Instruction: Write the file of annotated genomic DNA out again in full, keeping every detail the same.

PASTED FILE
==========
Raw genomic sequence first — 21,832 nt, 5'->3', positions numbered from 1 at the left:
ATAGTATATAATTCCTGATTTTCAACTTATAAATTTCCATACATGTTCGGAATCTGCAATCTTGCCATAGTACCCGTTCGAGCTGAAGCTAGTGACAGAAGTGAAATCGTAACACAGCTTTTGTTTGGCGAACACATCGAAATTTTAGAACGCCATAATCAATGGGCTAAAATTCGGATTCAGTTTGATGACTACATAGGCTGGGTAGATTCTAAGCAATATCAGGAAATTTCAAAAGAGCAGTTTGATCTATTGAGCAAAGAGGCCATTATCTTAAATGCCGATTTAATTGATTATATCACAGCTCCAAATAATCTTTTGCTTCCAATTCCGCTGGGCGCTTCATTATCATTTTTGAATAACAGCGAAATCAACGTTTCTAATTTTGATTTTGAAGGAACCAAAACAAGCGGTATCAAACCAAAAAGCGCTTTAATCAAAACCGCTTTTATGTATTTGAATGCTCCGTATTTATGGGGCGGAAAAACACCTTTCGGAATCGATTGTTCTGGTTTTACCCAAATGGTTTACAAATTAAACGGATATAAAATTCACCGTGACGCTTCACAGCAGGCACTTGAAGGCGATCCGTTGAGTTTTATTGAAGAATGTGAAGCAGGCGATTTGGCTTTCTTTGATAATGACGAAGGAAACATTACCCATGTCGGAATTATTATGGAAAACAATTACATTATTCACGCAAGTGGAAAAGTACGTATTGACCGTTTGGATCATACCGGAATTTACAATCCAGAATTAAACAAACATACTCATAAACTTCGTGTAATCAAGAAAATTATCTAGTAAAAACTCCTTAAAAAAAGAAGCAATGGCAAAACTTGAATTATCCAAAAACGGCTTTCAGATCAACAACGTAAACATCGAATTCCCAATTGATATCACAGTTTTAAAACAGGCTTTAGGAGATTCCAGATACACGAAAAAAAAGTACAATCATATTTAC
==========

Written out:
Raw genomic sequence first — 21,832 nt, 5'->3', positions numbered from 1 at the left:
ATAGTATATAATTCCTGATTTTCAACTTATAAATTTCCATACATGTTCGGAATCTGCAATCTTGCCATAGTACCCGTTCGAGCTGAAGCTAGTGACAGAAGTGAAATCGTAACACAGCTTTTGTTTGGCGAACACATCGAAATTTTAGAACGCCATAATCAATGGGCTAAAATTCGGATTCAGTTTGATGACTACATAGGCTGGGTAGATTCTAAGCAATATCAGGAAATTTCAAAAGAGCAGTTTGATCTATTGAGCAAAGAGGCCATTATCTTAAATGCCGATTTAATTGATTATATCACAGCTCCAAATAATCTTTTGCTTCCAATTCCGCTGGGCGCTTCATTATCATTTTTGAATAACAGCGAAATCAACGTTTCTAATTTTGATTTTGAAGGAACCAAAACAAGCGGTATCAAACCAAAAAGCGCTTTAATCAAAACCGCTTTTATGTATTTGAATGCTCCGTATTTATGGGGCGGAAAAACACCTTTCGGAATCGATTGTTCTGGTTTTACCCAAATGGTTTACAAATTAAACGGATATAAAATTCACCGTGACGCTTCACAGCAGGCACTTGAAGGCGATCCGTTGAGTTTTATTGAAGAATGTGAAGCAGGCGATTTGGCTTTCTTTGATAATGACGAAGGAAACATTACCCATGTCGGAATTATTATGGAAAACAATTACATTATTCACGCAAGTGGAAAAGTACGTATTGACCGTTTGGATCATACCGGAATTTACAATCCAGAATTAAACAAACATACTCATAAACTTCGTGTAATCAAGAAAATTATCTAGTAAAAACTCCTTAAAAAAAGAAGCAATGGCAAAACTTGAATTATCCAAAAACGGCTTTCAGATCAACAACGTAAACATCGAATTCCCAATTGATATCACAGTTTTAAAACAGGCTTTAGGAGATTCCAGATACACGAAAAAAAAGTACAATCATATTTAC